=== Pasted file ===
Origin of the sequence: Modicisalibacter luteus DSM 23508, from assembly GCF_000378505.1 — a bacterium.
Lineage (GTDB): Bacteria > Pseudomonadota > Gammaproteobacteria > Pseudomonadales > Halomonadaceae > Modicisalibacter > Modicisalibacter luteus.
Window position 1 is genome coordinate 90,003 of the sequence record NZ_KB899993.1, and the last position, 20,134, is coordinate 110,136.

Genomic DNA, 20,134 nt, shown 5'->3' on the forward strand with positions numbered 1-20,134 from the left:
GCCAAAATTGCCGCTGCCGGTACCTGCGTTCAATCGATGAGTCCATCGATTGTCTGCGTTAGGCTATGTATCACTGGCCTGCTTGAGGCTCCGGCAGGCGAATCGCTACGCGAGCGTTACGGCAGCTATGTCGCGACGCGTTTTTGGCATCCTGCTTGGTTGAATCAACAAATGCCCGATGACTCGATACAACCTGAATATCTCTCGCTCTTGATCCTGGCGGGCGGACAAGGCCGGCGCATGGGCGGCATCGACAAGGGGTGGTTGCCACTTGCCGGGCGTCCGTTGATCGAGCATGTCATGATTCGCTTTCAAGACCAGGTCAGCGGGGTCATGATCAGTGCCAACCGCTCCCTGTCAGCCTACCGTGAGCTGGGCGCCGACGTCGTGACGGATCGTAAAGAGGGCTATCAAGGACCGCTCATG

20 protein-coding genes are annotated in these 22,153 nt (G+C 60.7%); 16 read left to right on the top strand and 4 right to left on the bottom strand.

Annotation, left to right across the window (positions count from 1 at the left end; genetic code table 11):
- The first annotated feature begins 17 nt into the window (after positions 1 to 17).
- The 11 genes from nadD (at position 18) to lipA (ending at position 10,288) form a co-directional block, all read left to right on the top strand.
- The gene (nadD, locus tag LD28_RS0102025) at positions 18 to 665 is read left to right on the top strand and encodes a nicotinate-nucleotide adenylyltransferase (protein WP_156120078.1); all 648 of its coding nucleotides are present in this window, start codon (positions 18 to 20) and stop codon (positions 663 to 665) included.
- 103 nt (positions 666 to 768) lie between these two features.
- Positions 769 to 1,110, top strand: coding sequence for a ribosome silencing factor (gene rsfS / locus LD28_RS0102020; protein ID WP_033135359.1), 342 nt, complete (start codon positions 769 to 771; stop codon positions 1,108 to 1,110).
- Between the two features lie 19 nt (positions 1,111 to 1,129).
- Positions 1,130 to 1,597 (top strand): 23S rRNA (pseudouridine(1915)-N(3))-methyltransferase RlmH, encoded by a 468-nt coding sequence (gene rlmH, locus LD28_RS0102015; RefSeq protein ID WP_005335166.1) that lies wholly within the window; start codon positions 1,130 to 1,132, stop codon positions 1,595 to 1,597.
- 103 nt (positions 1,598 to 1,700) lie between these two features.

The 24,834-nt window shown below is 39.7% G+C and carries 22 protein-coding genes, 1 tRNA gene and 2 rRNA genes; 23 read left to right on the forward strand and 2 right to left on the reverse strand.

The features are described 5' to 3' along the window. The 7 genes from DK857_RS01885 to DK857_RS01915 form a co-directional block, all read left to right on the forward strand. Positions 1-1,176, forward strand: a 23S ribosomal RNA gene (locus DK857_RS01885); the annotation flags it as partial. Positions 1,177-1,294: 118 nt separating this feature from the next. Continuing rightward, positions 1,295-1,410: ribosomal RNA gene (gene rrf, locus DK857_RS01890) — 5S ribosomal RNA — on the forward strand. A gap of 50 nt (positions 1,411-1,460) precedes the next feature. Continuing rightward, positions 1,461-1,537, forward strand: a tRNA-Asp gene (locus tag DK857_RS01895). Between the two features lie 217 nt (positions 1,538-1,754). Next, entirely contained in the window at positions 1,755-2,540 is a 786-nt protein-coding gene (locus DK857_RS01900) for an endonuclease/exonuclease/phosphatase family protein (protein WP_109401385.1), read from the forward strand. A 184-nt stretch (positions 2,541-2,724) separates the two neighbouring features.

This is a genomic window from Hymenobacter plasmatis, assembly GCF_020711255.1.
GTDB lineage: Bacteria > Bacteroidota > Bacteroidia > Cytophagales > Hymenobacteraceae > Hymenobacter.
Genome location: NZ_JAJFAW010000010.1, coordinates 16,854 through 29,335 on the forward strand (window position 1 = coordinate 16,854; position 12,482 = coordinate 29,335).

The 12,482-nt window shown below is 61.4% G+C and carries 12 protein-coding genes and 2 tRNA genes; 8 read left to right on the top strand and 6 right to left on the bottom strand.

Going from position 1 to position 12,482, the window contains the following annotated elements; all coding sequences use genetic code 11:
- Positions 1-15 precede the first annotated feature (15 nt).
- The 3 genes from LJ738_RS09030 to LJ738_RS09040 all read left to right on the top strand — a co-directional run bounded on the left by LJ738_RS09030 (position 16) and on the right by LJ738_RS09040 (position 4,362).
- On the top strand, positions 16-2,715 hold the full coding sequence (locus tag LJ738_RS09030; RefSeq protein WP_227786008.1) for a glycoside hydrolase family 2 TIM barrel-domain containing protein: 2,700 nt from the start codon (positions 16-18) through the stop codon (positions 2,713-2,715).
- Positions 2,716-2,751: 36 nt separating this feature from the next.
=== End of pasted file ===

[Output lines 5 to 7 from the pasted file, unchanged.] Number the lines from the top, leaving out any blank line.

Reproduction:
GCCAAAATTGCCGCTGCCGGTACCTGCGTTCAATCGATGAGTCCATCGATTGTCTGCGTTAGGCTATGTATCACTGGCCTGCTTGAGGCTCCGGCAGGCGAATCGCTACGCGAGCGTTACGGCAGCTATGTCGCGACGCGTTTTTGGCATCCTGCTTGGTTGAATCAACAAATGCCCGATGACTCGATACAACCTGAATATCTCTCGCTCTTGATCCTGGCGGGCGGACAAGGCCGGCGCATGGGCGGCATCGACAAGGGGTGGTTGCCACTTGCCGGGCGTCCGTTGATCGAGCATGTCATGATTCGCTTTCAAGACCAGGTCAGCGGGGTCATGATCAGTGCCAACCGCTCCCTGTCAGCCTACCGTGAGCTGGGCGCCGACGTCGTGACGGATCGTAAAGAGGGCTATCAAGGACCGCTCATG

20 protein-coding genes are annotated in these 22,153 nt (G+C 60.7%); 16 read left to right on the top strand and 4 right to left on the bottom strand.

Annotation, left to right across the window (positions count from 1 at the left end; genetic code table 11):